The module aims:
1. To provide students with an introduction to the ethical issues which arise in law clinics and legal practice, the theoretical resources to resolve them and opportunities to explore how they should be resolved.
2. To provide students with an introduction to issues of access to justice which arise in law clinics and lgal practices designed to ensure services to those most in need.
3. To provide students with an appreciation of the ethical, social and political context in which legal services are provided.
4. To introduce students to the practice of reflection on experience in order to improve their performance and understanding of legal work.
5. To provide students with practice in arguing for particular positions on ethics and access to justice.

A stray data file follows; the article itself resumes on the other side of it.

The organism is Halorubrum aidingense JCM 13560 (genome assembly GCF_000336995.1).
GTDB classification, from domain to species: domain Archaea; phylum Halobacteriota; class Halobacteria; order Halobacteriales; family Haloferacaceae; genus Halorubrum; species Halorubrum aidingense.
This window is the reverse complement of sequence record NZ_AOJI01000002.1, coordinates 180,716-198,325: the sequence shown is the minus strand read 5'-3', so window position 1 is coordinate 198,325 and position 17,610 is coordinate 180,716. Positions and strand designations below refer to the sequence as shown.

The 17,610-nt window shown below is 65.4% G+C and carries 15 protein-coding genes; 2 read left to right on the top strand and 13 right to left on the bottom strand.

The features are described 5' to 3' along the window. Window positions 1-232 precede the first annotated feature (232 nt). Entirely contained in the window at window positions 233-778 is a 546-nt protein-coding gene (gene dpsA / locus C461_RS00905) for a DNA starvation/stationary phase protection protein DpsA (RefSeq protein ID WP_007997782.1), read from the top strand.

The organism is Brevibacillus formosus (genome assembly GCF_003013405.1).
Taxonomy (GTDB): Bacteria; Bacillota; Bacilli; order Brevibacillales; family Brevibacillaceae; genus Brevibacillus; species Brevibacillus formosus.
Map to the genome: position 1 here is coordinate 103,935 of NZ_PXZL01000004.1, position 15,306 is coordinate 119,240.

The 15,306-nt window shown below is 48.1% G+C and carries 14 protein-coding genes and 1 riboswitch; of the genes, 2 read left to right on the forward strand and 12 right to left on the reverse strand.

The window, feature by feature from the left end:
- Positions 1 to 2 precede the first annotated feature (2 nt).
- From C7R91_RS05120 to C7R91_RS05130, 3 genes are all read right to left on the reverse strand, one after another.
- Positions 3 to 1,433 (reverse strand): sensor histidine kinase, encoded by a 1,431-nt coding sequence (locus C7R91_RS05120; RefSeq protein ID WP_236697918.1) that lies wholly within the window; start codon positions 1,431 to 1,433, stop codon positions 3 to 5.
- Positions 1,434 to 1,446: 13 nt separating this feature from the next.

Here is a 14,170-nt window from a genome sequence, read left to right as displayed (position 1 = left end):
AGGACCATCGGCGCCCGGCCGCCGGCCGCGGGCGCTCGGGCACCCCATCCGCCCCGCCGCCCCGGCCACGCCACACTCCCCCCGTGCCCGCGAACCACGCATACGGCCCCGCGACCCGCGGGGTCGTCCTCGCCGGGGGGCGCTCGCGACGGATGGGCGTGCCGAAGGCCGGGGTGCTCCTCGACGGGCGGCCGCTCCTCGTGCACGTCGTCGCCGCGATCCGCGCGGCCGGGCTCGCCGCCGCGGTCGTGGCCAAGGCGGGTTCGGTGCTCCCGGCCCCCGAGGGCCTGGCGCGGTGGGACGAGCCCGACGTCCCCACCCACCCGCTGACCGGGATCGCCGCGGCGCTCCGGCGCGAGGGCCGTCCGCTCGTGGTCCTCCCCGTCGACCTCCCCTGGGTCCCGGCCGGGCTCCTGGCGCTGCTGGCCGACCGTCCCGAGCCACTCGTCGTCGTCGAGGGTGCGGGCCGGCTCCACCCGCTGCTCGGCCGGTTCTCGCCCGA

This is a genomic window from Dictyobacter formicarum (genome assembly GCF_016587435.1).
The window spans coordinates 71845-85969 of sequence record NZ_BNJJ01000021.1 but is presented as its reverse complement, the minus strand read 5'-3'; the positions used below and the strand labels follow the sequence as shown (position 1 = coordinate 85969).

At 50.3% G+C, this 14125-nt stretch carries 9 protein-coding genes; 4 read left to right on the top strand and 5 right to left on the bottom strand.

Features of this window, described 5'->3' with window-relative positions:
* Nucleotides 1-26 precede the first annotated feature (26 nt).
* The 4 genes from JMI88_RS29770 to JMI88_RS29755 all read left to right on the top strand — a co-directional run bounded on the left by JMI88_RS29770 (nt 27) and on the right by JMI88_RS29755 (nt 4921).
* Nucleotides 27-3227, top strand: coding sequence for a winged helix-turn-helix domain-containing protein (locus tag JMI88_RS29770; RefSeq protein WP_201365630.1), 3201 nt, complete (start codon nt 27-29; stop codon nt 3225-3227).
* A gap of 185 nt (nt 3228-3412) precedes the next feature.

On completion of this module the students should be able to:
1. Understand and critically evaluate the core ethical and professional principles governing the provision of legal services
2. Understand and critically evaluate the context in which these core ethical and professional principles governing the provision of legal services operate
3.. Engage in critical reflection on the performance of relevant legal and educational activities.
4. Confidently adopt and defend positions on legal ethics and access to justice.